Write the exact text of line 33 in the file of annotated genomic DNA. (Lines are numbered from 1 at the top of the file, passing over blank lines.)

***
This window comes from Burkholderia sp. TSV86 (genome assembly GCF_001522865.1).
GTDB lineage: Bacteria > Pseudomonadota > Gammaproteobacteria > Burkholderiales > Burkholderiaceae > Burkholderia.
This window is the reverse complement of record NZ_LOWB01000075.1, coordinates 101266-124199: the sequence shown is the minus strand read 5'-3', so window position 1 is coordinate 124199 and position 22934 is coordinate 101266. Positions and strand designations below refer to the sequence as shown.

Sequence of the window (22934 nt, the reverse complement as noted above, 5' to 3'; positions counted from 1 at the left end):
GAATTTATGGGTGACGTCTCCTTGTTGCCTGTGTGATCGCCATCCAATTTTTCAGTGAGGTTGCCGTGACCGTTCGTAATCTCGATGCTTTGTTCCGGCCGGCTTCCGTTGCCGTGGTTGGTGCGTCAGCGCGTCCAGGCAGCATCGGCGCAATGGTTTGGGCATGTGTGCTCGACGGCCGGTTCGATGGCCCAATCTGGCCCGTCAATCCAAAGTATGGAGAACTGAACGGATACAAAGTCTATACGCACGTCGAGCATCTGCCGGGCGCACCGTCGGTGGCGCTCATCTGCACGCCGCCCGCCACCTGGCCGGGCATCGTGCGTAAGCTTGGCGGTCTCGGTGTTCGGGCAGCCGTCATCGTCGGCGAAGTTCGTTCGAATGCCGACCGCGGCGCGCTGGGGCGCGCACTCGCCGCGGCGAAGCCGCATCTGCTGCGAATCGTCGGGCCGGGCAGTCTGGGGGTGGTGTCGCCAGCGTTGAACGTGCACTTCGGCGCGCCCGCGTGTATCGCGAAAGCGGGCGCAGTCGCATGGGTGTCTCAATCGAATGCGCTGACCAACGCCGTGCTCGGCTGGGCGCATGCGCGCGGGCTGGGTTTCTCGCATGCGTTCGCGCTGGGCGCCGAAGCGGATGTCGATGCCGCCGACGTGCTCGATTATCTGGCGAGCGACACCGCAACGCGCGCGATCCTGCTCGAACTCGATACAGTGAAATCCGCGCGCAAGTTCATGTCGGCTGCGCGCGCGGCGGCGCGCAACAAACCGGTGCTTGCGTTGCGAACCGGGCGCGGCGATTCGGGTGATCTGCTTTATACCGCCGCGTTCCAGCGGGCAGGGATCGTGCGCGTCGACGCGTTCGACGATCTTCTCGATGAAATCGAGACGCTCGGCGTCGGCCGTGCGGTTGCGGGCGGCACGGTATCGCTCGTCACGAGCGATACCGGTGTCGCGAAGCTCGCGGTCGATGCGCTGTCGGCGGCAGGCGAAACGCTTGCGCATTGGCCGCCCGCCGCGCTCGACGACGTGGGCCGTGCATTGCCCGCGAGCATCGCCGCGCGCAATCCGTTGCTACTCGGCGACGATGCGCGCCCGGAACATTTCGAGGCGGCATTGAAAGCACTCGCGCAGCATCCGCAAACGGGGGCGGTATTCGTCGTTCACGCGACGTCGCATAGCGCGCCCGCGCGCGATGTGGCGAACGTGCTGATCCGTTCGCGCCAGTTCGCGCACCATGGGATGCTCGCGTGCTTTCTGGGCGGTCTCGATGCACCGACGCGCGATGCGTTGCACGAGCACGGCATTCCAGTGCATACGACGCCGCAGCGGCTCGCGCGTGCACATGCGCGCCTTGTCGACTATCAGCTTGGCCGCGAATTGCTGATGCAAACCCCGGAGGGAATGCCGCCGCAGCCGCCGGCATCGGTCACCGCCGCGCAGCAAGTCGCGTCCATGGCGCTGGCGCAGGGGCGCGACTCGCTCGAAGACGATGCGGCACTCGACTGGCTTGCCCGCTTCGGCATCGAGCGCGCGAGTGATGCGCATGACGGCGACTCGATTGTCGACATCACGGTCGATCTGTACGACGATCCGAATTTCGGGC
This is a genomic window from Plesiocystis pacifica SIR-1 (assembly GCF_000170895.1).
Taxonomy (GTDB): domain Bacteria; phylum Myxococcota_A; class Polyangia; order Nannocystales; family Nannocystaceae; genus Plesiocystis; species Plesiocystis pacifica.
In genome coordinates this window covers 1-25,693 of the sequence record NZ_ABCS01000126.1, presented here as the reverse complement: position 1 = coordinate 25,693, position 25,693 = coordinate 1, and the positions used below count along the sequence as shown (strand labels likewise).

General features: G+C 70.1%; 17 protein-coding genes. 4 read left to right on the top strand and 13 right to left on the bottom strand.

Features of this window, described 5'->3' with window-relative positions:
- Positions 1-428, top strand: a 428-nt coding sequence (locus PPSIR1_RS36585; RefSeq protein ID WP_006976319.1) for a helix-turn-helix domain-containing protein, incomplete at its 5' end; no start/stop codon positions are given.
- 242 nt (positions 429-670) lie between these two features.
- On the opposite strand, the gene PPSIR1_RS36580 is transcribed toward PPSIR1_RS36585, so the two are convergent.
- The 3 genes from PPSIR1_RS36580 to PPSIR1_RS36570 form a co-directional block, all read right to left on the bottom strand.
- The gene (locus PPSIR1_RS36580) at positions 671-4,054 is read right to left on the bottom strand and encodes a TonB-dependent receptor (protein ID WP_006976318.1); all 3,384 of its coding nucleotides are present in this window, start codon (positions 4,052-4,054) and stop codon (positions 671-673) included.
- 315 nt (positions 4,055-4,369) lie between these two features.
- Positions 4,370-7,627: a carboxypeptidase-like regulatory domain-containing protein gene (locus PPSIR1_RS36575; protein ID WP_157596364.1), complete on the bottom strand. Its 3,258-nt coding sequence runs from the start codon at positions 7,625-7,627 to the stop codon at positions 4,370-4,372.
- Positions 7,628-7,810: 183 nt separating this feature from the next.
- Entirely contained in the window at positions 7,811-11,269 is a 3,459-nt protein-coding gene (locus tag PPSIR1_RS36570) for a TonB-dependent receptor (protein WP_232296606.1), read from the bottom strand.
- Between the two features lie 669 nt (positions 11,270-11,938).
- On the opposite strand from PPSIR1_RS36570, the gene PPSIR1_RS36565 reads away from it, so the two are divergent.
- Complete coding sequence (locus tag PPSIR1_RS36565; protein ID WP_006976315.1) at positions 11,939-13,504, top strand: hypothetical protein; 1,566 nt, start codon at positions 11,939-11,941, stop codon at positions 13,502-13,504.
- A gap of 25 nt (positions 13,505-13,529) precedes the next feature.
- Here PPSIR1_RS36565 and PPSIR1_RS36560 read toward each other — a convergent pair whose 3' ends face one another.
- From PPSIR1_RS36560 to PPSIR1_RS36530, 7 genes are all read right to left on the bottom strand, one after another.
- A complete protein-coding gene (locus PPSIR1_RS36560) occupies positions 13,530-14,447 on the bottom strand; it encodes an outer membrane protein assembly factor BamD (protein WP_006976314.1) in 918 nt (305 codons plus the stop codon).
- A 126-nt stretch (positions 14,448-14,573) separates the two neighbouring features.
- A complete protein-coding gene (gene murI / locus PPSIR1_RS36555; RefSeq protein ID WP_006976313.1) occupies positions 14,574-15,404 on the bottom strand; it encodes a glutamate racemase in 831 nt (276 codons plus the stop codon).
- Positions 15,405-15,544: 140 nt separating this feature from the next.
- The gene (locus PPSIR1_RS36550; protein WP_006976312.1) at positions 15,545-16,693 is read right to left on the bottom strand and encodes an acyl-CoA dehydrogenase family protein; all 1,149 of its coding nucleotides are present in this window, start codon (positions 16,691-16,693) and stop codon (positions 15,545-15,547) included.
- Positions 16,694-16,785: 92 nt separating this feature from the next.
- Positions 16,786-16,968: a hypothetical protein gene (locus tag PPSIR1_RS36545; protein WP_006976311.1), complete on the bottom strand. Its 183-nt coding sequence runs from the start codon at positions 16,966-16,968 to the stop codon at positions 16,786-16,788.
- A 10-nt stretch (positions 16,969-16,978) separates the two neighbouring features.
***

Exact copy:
- A 10-nt stretch (positions 16,969-16,978) separates the two neighbouring features.